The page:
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Japan Motors feat must actualise industrialisation agenda

BY: Daily Graphic
File photo
File photo

In its quest to accelerate the country’s industrialisation agenda, the government, in 2019, launched the Ghana Automotive Development Policy which set out the framework for the building of a strong automobile assembly industry.

The policy aims at making it possible for the assembling of affordable new vehicles on the Ghanaian market. It is also to help reduce the heavy reliance on used vehicles, mostly imported with hard currency, with its attendant impact on the Ghana cedi.

Since the launch of the policy, many automotive companies across the world have shown interest in investing in the country, some going far by building assembly plants here, just to take advantage of business opportunities.

Last week, one of such companies, the Japan Motors Trading Company (JMTC), formally began the assembling of the all new ‘Built of More’ Nissan Navara at its new assembly plant in Tema, near Accra.

The company got the nod after it was subjected to the rigorous Nissan manufacturing quality standards validation process in February 2022.

The Daily Graphic congratulates Japan Motors on achieving this feat, which is a demonstration of the company’s resolve to be in the country for the long haul.

It also shows the level of confidence in the economy and further serves as a great example for other companies to come into the country to invest.

Ghana is known to be one of the African countries that attract more foreign direct investment (FDIs), and, therefore, we are confident that the bold initiative by the company will go a long way to open the country up to the rest of the world, particularly big companies which are into manufacturing.

We also commend the government for creating the right environment that seeks to change the dynamics to attract investment from leading original equipment manufacturers into the economy.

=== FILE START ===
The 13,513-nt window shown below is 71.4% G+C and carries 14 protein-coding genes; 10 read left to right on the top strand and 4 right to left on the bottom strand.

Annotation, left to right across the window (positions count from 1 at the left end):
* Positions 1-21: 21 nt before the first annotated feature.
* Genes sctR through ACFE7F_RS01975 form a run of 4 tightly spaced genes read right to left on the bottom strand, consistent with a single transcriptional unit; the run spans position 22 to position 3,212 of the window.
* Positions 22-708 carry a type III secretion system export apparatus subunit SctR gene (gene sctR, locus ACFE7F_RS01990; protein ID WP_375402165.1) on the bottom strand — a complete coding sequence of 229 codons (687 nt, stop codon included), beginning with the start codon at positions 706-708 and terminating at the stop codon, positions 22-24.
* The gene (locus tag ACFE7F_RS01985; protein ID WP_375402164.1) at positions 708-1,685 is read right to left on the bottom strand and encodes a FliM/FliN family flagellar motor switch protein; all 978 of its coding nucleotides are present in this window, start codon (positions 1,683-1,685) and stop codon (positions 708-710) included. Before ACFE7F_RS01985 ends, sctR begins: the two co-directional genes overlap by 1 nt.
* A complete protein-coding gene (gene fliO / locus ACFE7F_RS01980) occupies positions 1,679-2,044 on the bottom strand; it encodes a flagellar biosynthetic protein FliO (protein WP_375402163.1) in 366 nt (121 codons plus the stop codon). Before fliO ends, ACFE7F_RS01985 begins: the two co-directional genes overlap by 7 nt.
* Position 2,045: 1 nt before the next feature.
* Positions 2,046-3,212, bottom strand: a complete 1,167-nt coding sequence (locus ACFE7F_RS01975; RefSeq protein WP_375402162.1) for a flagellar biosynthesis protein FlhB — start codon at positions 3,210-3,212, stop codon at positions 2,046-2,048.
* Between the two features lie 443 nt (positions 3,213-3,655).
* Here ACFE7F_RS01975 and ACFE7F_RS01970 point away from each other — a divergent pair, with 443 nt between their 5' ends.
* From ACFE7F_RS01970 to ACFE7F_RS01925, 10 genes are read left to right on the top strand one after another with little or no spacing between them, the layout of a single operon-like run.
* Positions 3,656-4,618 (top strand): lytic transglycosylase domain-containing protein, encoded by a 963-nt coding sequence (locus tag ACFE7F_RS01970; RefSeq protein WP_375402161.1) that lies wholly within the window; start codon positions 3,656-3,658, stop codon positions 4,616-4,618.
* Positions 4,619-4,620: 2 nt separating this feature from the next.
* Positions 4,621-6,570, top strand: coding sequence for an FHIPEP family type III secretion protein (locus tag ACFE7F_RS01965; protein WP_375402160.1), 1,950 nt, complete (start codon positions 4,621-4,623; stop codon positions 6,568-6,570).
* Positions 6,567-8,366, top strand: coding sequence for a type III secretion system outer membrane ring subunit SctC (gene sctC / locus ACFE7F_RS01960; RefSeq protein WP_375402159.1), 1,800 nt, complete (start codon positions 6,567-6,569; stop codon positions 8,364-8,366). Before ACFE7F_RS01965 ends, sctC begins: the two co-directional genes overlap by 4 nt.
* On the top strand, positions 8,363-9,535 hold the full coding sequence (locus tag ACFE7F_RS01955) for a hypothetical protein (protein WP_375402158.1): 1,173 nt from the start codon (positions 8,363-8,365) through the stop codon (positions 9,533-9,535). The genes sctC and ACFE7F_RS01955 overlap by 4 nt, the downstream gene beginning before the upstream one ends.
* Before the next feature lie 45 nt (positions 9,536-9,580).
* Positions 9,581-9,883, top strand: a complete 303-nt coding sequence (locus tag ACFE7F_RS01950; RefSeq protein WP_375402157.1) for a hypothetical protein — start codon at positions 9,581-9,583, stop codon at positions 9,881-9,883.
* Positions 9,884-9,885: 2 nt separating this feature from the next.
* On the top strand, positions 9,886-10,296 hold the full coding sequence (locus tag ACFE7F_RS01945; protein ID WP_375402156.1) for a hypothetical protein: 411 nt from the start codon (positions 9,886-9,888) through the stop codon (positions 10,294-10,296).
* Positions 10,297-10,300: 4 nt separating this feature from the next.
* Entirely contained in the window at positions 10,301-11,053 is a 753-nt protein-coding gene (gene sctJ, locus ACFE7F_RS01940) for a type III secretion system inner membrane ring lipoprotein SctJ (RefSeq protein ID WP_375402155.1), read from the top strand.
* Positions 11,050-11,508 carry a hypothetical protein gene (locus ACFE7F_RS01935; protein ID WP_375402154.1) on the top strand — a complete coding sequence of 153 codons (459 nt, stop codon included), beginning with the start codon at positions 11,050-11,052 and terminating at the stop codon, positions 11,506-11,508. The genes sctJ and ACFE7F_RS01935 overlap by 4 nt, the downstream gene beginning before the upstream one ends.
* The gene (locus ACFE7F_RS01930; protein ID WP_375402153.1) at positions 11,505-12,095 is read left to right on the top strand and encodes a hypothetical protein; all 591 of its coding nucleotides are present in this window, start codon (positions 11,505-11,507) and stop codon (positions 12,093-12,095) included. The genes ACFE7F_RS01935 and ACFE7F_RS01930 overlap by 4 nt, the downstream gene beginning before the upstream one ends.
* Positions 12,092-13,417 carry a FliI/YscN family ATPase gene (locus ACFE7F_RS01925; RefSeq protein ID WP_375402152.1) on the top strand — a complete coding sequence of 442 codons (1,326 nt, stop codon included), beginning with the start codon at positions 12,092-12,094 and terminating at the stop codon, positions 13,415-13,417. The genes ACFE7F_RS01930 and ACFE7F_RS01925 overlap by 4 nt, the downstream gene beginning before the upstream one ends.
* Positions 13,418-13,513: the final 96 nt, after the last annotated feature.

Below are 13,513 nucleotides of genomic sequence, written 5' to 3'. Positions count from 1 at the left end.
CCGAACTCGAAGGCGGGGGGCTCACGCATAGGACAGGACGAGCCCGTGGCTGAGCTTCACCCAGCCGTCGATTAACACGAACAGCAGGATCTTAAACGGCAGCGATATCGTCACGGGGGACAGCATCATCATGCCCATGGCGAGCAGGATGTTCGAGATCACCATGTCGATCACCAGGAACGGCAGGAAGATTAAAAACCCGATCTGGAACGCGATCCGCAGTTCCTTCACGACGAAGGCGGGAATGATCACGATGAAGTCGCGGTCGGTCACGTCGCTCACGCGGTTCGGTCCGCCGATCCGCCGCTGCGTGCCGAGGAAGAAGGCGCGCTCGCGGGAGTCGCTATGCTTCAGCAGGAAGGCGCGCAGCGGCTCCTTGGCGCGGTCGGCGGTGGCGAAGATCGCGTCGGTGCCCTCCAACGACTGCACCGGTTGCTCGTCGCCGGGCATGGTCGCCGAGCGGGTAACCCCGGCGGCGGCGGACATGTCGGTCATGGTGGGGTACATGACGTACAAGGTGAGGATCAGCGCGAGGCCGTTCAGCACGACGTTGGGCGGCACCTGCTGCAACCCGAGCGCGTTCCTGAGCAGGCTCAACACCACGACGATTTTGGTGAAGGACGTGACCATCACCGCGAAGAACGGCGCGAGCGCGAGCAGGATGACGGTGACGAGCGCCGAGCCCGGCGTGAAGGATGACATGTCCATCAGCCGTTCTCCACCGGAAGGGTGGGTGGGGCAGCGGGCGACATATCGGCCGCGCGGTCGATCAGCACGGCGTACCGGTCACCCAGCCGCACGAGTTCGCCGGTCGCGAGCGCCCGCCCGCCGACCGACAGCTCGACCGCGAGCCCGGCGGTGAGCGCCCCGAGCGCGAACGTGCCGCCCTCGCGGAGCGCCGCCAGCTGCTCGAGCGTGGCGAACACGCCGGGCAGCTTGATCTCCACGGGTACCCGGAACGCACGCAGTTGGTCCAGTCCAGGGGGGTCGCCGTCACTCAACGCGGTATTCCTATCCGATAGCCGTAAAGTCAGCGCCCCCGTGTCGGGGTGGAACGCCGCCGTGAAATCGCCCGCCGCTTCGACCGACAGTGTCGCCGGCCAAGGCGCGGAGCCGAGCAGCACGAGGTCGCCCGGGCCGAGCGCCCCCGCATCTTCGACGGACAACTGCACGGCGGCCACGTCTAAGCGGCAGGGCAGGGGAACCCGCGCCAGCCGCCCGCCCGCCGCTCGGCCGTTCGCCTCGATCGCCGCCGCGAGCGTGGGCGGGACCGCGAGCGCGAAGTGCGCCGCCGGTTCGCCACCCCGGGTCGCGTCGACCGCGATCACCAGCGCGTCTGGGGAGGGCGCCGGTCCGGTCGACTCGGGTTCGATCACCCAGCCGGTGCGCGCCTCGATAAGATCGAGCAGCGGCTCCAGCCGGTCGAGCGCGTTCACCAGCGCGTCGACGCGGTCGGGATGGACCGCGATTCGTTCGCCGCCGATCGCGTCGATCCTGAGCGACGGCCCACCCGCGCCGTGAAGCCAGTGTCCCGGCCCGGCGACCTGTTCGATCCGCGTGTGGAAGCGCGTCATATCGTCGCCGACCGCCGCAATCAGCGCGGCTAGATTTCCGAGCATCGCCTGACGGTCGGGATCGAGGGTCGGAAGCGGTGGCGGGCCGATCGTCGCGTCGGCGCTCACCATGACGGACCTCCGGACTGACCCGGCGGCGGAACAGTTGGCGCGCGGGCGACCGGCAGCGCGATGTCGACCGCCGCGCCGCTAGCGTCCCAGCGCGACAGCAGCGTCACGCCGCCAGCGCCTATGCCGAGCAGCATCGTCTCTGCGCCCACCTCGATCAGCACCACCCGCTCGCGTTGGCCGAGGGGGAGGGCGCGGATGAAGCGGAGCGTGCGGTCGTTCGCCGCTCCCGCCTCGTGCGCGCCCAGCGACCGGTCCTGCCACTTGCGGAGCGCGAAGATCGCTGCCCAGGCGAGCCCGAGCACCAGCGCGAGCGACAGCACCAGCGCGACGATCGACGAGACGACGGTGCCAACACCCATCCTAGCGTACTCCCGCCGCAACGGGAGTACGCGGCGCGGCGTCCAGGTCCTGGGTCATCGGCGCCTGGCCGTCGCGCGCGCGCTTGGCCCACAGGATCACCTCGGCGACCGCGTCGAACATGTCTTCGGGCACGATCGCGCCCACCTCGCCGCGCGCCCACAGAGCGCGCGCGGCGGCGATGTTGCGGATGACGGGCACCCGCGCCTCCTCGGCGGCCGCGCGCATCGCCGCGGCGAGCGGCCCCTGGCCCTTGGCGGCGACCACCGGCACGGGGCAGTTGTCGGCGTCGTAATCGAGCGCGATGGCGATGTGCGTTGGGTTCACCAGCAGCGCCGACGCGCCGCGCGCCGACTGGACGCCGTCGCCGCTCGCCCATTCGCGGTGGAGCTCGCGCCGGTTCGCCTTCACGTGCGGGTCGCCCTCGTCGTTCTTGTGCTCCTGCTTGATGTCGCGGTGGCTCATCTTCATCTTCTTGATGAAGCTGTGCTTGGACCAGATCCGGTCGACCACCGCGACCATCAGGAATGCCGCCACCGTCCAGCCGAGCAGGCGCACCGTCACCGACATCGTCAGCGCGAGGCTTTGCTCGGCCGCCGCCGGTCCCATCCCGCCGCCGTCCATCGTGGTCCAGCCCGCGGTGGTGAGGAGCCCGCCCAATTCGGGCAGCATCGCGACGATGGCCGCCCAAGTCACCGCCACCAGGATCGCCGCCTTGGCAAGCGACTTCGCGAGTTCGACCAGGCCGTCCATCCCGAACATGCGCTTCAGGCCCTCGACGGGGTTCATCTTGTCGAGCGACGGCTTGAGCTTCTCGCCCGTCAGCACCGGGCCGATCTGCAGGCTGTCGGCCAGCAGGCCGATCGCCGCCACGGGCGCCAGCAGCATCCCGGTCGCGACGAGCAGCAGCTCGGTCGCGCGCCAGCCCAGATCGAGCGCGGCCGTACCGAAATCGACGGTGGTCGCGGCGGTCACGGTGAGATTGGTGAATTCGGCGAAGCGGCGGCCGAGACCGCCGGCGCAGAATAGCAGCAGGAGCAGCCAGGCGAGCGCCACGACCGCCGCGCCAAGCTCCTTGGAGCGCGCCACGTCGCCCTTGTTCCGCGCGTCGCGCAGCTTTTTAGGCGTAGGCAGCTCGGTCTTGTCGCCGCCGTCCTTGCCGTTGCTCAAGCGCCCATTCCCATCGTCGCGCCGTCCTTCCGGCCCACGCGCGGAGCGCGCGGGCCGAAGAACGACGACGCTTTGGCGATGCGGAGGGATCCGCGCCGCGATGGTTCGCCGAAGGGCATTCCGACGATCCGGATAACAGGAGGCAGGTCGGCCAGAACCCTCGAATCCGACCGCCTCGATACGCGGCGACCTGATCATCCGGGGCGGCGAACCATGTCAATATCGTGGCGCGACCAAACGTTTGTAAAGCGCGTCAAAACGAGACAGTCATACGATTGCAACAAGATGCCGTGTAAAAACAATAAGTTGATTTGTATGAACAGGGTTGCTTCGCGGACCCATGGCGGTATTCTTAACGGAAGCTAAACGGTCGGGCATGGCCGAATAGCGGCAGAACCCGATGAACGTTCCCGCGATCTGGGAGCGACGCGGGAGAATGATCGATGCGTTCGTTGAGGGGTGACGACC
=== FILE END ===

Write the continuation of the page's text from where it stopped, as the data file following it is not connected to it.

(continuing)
We are aware that earlier, Japan Motors had sent a core team of 12 engineers to Nissan Motors’ continental light commercial vehicle manufacturing hub in Rosslyn, South Africa, for intensive training on the Nissan Navara last year.

To us, this also clearly demonstrates the company’s resolve to help Ghanaians muster the art of vehicle assembling, a development which can eventually lead to the transfer of technology and technical expertise. In this way, Ghana benefits immensely from building the skills of Ghanaian mechanical engineers.

Many countries, such as Japan, South Korea and even China, benefitted from the technology from the West. Today, they are also giants in their own right in the vehicle manufacturing industry.

We trust that as the government looks to make Ghana a major economic hub, leveraging its political and economic achievements and also being the oasis of peace in the subregion and on the continent as a whole, this accomplishment by Japan Motors will be used as a launch pad in that direction.

Against this background, we expect the government, which is the biggest spender in the economy, to use policy to ensure that ministries, departments, agencies, and also metropolitan, municipal and district assemblies patronise the vehicles to reduce their reliance on imported ones. This way, the public will also have the confidence to buy from Japan Motors and not import.

Reducing our reliance on imports will improve our terms of trade, improve balance of payment and ultimately strengthen our local currency.

Once again, we congratulate Japan Motors on the achievement; we expect the company to continue to strictly adhere to standards to continue to win the confidence of the people